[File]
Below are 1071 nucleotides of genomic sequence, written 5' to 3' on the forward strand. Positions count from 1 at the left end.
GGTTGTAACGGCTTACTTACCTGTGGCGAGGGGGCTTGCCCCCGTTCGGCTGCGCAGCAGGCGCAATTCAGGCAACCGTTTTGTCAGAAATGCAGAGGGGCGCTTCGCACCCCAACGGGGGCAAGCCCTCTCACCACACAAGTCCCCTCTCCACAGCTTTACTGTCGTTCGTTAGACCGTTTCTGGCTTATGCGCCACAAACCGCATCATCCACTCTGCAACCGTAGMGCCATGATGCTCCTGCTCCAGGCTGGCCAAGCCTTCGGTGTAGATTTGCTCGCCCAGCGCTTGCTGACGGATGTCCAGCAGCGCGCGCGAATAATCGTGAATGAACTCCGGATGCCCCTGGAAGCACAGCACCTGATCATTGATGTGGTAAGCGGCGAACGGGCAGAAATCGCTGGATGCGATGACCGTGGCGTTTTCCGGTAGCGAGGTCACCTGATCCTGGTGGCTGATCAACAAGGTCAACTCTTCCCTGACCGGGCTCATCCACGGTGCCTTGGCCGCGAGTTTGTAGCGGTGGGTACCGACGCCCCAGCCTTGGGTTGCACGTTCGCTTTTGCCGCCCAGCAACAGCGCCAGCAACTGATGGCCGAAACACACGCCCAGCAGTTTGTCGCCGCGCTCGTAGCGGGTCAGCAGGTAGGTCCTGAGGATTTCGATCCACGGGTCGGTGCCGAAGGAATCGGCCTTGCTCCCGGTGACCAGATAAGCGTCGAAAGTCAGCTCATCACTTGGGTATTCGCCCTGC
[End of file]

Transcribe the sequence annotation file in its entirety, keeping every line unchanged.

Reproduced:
Below are 1071 nucleotides of genomic sequence, written 5' to 3' on the forward strand. Positions count from 1 at the left end.
GGTTGTAACGGCTTACTTACCTGTGGCGAGGGGGCTTGCCCCCGTTCGGCTGCGCAGCAGGCGCAATTCAGGCAACCGTTTTGTCAGAAATGCAGAGGGGCGCTTCGCACCCCAACGGGGGCAAGCCCTCTCACCACACAAGTCCCCTCTCCACAGCTTTACTGTCGTTCGTTAGACCGTTTCTGGCTTATGCGCCACAAACCGCATCATCCACTCTGCAACCGTAGMGCCATGATGCTCCTGCTCCAGGCTGGCCAAGCCTTCGGTGTAGATTTGCTCGCCCAGCGCTTGCTGACGGATGTCCAGCAGCGCGCGCGAATAATCGTGAATGAACTCCGGATGCCCCTGGAAGCACAGCACCTGATCATTGATGTGGTAAGCGGCGAACGGGCAGAAATCGCTGGATGCGATGACCGTGGCGTTTTCCGGTAGCGAGGTCACCTGATCCTGGTGGCTGATCAACAAGGTCAACTCTTCCCTGACCGGGCTCATCCACGGTGCCTTGGCCGCGAGTTTGTAGCGGTGGGTACCGACGCCCCAGCCTTGGGTTGCACGTTCGCTTTTGCCGCCCAGCAACAGCGCCAGCAACTGATGGCCGAAACACACGCCCAGCAGTTTGTCGCCGCGCTCGTAGCGGGTCAGCAGGTAGGTCCTGAGGATTTCGATCCACGGGTCGGTGCCGAAGGAATCGGCCTTGCTCCCGGTGACCAGATAAGCGTCGAAAGTCAGCTCATCACTTGGGTATTCGCCCTGC